Joshua Hagler’s paintings are such untameable creatures, tearing away at the world as we know it, only to reveal our own violence, our own illusions, our own distorted image in the scattered remains. They add nuance, shatter truth and replace it with a hybrid body, flesh and bones that are barely holding together. Human after all. “My work deeply speaks to some sense of broken-heartedness,” Joshua Hagler says. “I have this idea that so much of the forces that act on us in our lives are anti-human. If we can make a work of art and put ourselves into it, it’s like we’re able to stay alive. If I did not make art, I would fade away. My body would feel like it ceased to exist.” It’s better to hurt than to fade away. And so Joshua Hagler plucks at the skin of his paintings. Until little cracks appear, grooves along which the image gets distorted, multiplied, fragmented – a Tower looms, crumbles. By layering several, imposing canvasses on top of one another and then bleeding the images into one another by removing certain parts again – as if pulling dead skin – he orchestrates encounters. He creates connections, transformations, mutations that speak of an inalienable truth. He is not merely showing the fragments of an image; he puts the fragmented nature of any image on display. By peeling away the skin, he is able to show what is underneath, and that it is far more complex, far more nuanced than we currently think. “There are limits to what art can do. It can’t solve the polarization. It would be arrogant to even think so. We’re in a bad place when we expect artists to be some kind of activist heroes that enlighten others. But what I can do is inspire a kind of attentiveness.” By disrupting expectations. “If you’re looking at a drawing that is relatively faithful to the world around you, it is not going to change your set of ideas, because it isn’t anything you haven’t seen before. I think it’s more important to get that consciousness working. By making sure people can experience the authentic discovery I go through in the process of making the work.” 

Shadows appear. Images slide out of the frames, changing context and
meaning. In the burning pit on the canvas, time fades, life becomes tangled in
an inextricable knot of the real, fictional, possible. The body sheds its skin.

Apart from a conscious construction, this game of adding and subtracting is also a question of letting go, embracing the accidental. Joshua Hagler’s canvasses are bursting with unsuspected possibilities. His work shows itself to be veiny, living…to the point of bleeding. It simultaneously withdraws from the day. Like a locus where time itself becomes a hybrid creature. Where the past attempts to find its way back to the surface. And the present reveals itself to be an open field of potential connections. Through his paintings Joshua Hagler connects with what is lost, with what has never been or has always been there, and what roots itself like a hook in your skin, head, and heart, and challenging patterns and systems. Across the boundaries of time. He thus wrenches back open that which had pretended to be a closed chapter. In “Chimera”, he does this by evoking old masters and new enemies. Through the godlike figure of Michael Jackson, for example, or the work of the German expressionists Emil Nolde and Max Beckmann. “They are figures that complicate things for everybody’s points of view. Take Emil Nolde. He was under house arrest and forbidden from painting by the Nazi regime from 1938 to 1945. He had some views that were kind of nationalistic, but he wasn’t a Nazi. But the popular view on Nolde is that he was. You could see him as both the oppressor and the oppressed. And nobody can be both these days. One has to be either this or that, the good guy or the bad guy, the hero or the villain. I like the fact that Nolde isn’t really convenient to anybody’s politics. I like that he complicates things.” And thus questions and moves pole and antipole to the extremes of a continuum. “The paintings he made during the Nazi regime, he called his Unpainted Pictures because he wasn’t allowed to paint them. I liked what that could mean for my process, the way that I also sort of unpaint pictures as I paint them. And I liked what it could mean politically: that the picture you have of the world gets unpainted when you go beyond the simple ideological perspective and look closely at history, politics, and the weird way they really work.”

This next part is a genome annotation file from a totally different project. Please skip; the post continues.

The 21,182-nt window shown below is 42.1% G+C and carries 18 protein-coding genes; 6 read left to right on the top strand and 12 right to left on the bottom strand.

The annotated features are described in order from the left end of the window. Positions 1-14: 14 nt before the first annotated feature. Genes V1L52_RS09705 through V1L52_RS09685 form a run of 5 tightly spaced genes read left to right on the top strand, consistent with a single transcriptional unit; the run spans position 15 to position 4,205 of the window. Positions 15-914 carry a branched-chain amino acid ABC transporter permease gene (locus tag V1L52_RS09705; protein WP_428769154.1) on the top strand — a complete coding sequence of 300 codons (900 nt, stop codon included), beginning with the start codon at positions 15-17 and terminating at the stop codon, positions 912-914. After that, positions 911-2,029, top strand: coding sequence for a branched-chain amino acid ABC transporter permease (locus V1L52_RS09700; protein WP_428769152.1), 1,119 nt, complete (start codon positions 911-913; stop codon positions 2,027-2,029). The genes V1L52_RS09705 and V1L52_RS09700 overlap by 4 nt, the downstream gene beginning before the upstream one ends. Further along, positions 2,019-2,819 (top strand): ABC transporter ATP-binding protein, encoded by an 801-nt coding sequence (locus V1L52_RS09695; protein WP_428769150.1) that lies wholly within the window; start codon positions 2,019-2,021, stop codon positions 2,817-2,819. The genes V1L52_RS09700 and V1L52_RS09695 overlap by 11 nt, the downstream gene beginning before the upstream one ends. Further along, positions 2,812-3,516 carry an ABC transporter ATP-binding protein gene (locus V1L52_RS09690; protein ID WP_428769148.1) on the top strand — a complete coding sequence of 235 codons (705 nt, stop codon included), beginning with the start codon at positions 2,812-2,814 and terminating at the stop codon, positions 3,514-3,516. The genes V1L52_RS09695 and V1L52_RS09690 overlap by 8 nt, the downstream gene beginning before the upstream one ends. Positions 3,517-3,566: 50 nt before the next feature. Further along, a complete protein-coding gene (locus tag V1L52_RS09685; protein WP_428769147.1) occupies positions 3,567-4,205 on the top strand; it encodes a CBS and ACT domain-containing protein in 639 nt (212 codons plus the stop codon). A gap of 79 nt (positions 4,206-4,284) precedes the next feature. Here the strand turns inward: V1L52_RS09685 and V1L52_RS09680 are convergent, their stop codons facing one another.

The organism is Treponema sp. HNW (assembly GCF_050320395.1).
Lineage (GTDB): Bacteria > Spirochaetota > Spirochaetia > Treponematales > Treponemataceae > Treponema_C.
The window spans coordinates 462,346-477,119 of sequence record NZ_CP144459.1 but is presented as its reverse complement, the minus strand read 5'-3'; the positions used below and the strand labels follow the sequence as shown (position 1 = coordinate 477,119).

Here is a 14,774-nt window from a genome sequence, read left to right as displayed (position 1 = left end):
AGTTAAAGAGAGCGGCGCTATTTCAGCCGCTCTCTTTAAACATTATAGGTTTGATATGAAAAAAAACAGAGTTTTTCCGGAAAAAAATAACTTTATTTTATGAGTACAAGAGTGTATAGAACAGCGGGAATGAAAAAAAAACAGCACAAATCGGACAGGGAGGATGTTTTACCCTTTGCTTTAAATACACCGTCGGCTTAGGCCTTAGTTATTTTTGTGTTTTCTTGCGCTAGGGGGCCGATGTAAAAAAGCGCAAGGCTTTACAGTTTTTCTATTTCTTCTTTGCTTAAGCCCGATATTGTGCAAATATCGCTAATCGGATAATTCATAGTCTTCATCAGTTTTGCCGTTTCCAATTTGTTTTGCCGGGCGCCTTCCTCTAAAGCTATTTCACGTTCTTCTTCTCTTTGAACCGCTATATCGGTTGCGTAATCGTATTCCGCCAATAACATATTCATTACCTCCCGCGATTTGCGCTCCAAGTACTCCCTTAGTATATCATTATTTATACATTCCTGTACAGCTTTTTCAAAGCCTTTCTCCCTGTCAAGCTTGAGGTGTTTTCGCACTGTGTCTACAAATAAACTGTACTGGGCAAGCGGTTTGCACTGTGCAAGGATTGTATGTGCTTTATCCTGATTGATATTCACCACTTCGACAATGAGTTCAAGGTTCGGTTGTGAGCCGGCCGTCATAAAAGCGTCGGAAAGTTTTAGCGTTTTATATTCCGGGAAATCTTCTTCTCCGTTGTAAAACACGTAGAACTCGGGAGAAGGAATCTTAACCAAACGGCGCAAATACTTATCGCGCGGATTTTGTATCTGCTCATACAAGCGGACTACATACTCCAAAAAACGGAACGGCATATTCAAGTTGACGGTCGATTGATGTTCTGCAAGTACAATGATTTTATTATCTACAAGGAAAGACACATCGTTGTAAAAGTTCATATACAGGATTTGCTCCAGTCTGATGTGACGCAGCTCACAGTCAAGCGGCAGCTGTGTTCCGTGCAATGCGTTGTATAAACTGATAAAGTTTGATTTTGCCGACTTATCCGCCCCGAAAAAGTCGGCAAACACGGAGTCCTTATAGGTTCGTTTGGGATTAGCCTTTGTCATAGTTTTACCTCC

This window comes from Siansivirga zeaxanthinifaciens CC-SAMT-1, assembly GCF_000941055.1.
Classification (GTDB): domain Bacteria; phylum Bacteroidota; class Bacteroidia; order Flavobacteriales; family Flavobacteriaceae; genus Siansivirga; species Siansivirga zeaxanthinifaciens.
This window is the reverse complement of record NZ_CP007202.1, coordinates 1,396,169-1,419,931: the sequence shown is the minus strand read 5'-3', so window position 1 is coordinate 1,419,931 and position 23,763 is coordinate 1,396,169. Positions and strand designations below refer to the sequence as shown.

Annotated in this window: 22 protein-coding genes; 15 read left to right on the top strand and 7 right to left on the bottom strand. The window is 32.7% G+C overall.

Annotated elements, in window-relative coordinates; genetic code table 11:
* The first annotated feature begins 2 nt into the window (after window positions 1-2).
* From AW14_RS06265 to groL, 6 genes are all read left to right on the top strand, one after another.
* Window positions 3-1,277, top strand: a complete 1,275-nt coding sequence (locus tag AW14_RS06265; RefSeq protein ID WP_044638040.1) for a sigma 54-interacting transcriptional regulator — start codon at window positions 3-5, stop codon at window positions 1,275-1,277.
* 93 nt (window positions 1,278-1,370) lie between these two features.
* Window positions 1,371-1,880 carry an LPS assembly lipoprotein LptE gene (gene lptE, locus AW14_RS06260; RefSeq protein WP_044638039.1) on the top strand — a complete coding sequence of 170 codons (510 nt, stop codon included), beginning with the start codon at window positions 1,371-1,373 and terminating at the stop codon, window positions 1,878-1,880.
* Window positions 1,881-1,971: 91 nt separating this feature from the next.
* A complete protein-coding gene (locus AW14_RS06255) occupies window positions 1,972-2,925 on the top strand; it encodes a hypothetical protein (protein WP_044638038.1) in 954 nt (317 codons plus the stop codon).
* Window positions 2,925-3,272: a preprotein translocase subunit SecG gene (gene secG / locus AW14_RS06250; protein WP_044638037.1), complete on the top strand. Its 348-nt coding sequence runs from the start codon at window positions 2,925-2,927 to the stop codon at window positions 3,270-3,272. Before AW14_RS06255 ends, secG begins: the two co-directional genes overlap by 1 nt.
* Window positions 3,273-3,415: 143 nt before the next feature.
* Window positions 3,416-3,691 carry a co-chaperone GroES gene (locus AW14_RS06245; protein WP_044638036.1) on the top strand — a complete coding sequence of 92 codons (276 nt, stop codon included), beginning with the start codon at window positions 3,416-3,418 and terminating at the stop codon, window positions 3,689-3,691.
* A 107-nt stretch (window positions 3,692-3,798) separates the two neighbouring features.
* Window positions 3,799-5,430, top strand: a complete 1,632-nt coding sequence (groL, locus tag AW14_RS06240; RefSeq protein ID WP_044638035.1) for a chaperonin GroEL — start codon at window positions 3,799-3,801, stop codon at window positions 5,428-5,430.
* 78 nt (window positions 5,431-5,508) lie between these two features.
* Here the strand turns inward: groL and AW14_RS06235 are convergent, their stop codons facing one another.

Babel 2019

 Babel, after Emil Nolde, 1938-45. 2019

A father appears. A jester, a dog, a master, a god… The other. Perhaps that is
what these metamorphosing images evoke. What they bring to life in their
impressive tangle. The unknown is given contours. The ungraspable takes on

From the confrontation of the various layers with which Joshua Hagler constructs his canvasses, from that convergence of intimacy and distance, construction and destruction, painted creatures appear that escape all definition and categorization. From the shadow of our gaze, the periphery of the perceptible, another presence manifests itself. Some sort of artefact, a residue, something that was left behind. And which impressively looms large through the intensive building and destroying, painting and unpainting. A hybrid figure that detaches itself from its congealed identity and shimmers on the edge of reason, out of time. “Something or someone I can’t really reach, something that on canvas can only take the shape of a pitiable surrogate, wanting to be more than it can be.” That is the war that Joshua Hagler’s paintings wage: the struggle for life or death. The struggle to be more than they are. A mould for empathy, for hope and humanity. A way to resurrect what we have lost. A language that only the skin can understand. That which remains unsaid but which everyone knows. Because that is what we all share. We all inflict pain and we suffer, we cause grief and we mourn, we all love and cherish, lose and hold on, forget and remember. We paint and we unpaint. We appear and we disappear. We are links in a story. Small yet untameable creatures that keep this story alive. Fragmented, scattered, barely holding together. But human after all. 

I feel lost. Grasped. Implicated. An other.The world is tangible, inhabited. I close my eyes. Chimera, I dreamt I saw you.